Schools may even require that students get the vaccine. Many colleges across the nation have already come out publicly and said that anyone who attends needs to get vaccinated. Hopefully this prompts parents into looking into the science instead of looking to misinformed Facebook friends, then making an appointment to do their part and get the vaccine.
Full Throttle Conspiracy Theorists
From antivaxx groups claiming Bill Gates is inserting a microchip into our bloodstream to track our every move, to QAnon nonsense that the vaccine is “population control” and that the pandemic was “created by George Soros and Obama,” conspiracy theories will be a more prominent. We will start to see an even louder response among the most hesitant group of Americans who are refusing to take the vaccine. Undoubtedly, it’s Trump supporters. On top of Trump’s lies, they’ve been conned into believing these wild conspiracies about the vaccine and they help fuel the disinformation campaigns on Facebook or even other smaller social media sites that are considered right wing echo chambers. While not all Trump supporters won’t get the vaccine, a big portion of Donald Trump’s base believe the lies. You can see that data in the polls that were mentioned above. One of the other major factors is because the Former President refused to get vaccinated on TV and made 45% of his base, (how ironic), not trust the vaccine. It was reported that Trump and Melania received the vaccine before leaving the White House.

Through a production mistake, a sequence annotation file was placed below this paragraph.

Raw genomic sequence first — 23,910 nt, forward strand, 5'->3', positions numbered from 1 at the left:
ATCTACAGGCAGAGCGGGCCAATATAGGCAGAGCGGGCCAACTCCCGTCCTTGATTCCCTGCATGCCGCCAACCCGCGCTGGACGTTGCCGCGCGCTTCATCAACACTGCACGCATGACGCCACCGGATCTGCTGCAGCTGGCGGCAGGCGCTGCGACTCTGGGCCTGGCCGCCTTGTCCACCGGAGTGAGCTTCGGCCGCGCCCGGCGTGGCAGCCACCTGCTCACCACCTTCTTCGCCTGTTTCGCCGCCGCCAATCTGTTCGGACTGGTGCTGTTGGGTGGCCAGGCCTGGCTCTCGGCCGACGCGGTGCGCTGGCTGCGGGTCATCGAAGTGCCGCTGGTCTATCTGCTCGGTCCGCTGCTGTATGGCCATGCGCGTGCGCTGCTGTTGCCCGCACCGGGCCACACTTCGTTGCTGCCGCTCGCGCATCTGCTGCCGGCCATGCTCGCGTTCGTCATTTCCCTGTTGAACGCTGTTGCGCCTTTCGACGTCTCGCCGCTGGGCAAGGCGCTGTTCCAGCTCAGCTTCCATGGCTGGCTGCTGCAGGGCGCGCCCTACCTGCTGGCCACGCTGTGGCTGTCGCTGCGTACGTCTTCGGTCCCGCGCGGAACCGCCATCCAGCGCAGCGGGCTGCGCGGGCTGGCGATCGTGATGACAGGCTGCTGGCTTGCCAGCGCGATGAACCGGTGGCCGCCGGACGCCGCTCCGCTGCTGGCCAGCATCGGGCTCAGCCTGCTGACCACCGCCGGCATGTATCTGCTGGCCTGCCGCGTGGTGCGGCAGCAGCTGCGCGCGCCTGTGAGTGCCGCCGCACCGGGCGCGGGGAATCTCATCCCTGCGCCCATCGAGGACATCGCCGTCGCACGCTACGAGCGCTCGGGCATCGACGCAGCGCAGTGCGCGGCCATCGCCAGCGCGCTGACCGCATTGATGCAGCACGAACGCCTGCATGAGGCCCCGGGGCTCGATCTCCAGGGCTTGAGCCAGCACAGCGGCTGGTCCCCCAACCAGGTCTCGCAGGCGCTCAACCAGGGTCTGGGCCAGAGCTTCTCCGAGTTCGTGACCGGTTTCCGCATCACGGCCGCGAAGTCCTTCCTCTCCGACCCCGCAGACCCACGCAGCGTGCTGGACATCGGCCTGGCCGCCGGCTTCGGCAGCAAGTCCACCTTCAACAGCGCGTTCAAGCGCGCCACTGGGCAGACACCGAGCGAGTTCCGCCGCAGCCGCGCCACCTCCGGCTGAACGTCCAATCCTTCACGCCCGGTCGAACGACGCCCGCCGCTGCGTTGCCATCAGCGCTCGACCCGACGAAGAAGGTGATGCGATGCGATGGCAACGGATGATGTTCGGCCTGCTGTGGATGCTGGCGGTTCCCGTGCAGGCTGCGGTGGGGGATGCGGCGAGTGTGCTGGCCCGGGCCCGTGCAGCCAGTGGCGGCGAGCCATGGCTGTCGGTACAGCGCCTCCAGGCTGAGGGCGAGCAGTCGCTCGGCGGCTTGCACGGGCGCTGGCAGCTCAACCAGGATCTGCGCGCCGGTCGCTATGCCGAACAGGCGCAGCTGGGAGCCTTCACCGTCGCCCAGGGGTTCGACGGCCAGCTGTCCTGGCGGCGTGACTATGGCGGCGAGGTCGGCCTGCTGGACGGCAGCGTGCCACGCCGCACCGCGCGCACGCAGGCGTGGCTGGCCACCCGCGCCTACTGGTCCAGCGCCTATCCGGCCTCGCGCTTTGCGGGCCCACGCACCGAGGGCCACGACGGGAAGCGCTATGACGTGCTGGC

A new Fox News poll published on April 25th, 2021, shows that 22% of Americans say they don’t plan on getting the vaccine. What could this mean for the highest point of herd immunity? The CDC is aiming for 75% of the United States to be fully vaccinated.
As of May 5th, 2021, the US reported 998,000 doses administered. This is the lowest amount administered since February 23rd, 2021 when the United States administered 855,000 vaccines with a then-seven day average of 1.28 million.
While expected at some point after a successful rollout, this is undoubtedly a concern to the White House and the CDC considering the United States has not yet reached herd immunity.